XTouch, an SDK created by a group at the University of Toronto’s Mobile Applications Lab and funded by JOLT, turns any surface into a touch-sensitive controller for iOS apps with no additional hardware. Since XTouch uses acoustics and vibrations to recognize taps on a surrounding surface, the only requirement is that your iPhone or iPad is placed on the same surface you want to use as a touchpad. An SDK is coming soon that will allow developers to think up many interesting implementations, but for now the company has released two apps that show off what XTouch is capable of.

One of the apps, Voodoo Tap Frogs, was recently recognized by Apple as a best new iPhone/iPad game in the App Store, but has yet to get any mainstream attention. It has up to four players sit around a table (or any flat surface), each tapping the table in front of them to control an onscreen character. It’s featured in the video above and is debuting alongside another other app just released by XTouch, Magic Xylophone.

Co-founder Parham Aarabi explained to us how the tech works:

“The XTouch technology works with any existing device that has at least one microphone.  No additional hardware or sensors are needed.  It ‘understands’ the unique acoustic signatures generated when you tap at different locations on a table, and after a quick calibration phase, where ever you tap, the sound is classified and based on that we come up with a location estimate.

Essentially, we have way to distinguish the subtle difference between different tap sounds on a surface in order to find out where someone is tapping/touching.”

By using a surrounding surface instead of blocking the display with your hands, the platform opens up a lot of opportunities for apps and games to implement collaboration features by allowing input from more than one user. It could also come in handy for a lot of applications where tapping a surrounding surface may be more convenient, such as tapping your nightstand to silence your phone’s alarm clock or a countertop to interact with a cooking app or answer a call when your hands are dirty.

The SDK is arriving sometime in Q2 for developers, but you can check out the technology in the two apps released by XTouch.

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19 Responses to “XTouch turns any surface into touch-enabled controls for iOS apps”

  1. Seems like a cool idea, interested to see what this could have in store in the future.


  2. What a horrible video (in terms of describing the product) for an idea of dubious utility.


    • irelandjnr says:

      Sounds like an April fool alright, but it’s not. Just tried the touch xylophone app out and it definitely works. The only problem I see is for me it wasn’t accurate enough. Perhaps I need a harder surface to better distinct sound locations for sending the tap audio to the mic. I need to tap to hand and my night stand was not a great surface for it. You definitely need some kind of stickers on the surface to remember where you tapped, though. Their marketing video is embarrassing the way it shows glowing rings of light that obviously don’t happen outside of their advertisement.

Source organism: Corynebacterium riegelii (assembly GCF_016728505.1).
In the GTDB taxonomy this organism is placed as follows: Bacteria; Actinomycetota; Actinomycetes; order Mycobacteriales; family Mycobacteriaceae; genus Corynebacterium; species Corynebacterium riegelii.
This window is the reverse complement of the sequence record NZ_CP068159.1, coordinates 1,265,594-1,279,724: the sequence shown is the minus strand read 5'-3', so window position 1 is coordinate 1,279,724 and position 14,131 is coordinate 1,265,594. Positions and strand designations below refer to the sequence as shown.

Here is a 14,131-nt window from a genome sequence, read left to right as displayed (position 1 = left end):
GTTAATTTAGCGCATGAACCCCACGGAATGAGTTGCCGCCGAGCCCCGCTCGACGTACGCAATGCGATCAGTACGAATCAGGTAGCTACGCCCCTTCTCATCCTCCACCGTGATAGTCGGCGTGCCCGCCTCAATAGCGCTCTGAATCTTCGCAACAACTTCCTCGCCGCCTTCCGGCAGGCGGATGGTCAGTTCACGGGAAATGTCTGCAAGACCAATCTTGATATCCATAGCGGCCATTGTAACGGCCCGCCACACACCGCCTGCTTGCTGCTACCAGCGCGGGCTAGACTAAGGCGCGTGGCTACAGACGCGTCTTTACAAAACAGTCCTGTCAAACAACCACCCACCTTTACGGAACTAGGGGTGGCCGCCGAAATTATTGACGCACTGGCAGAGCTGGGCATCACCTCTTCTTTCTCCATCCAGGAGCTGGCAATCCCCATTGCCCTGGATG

3. PLEASE could you test such apps before promoting it on 9to5mac? I just spent 10 minutes of my life in vain. It’s absolutely not working. This app is not able to distinguish my knocks on different spots on the table. And if it would – I would have to position the phone exactly at the same position every time I use this app….


  4. PMZanetti says:

    That is AWESOME. Opens up a whole new level of what these devices can do. The tapping of the nightstand to silence an alarm, and tapping the kitchen counter while cooking…..and kids banging the table instead of the iPad……brilliant examples. I want all 3.


    • PMZanetti says:

      Edit: Just tried X-Touch and if that is any indication of its level of accuracy….its worthless.


      • Peter, I suggest starting with just two tap locations on a solid surface. There is a bit of a learning curve but once you get the hang of it, it’s actually fun to use (and works fairly accurately).


    • yeah it is crap. the iPad would need several new mic for this to work. I tapped on the other side of the dice and it was still logging another pout on the opposite end


      • Ryan, actually localization with a single microphone is possible. Multi-mic localization is of course possible too, but that also has its own issues. It is surprising how much info you can extract from just a single microphone. Is the single microphone case always accurate? No. But if you try the app on a hard surface, you will see the merits (and challenges) of the XTouch approach. I would suggest starting with just 2 locations on opposite sides of the device to get a feel for the interface.


  5. Shia LaBouef seems to be doing a much better job in choosing his movie roles these days.


  6. amitvedant says:

    Good concept, will be great if developed properly. Good luck!


  7. Props to the developer for thinking outside of the box! It is always cool when one can discover a new way to use existing technology! It reminds me of the guy who used the phone vibrations to do the Panoramic photos!

    Unfortunately, the implementation is pretty bad right now. It seems to be very inaccurate. However, with some improvements to the algorithms… This could have a lot of potential!


  8. I see use of this in some machine control applications. When this app is fully functional would very interested in testing it further.


  9. Patent claim: TableDrum (released in 2011 I think)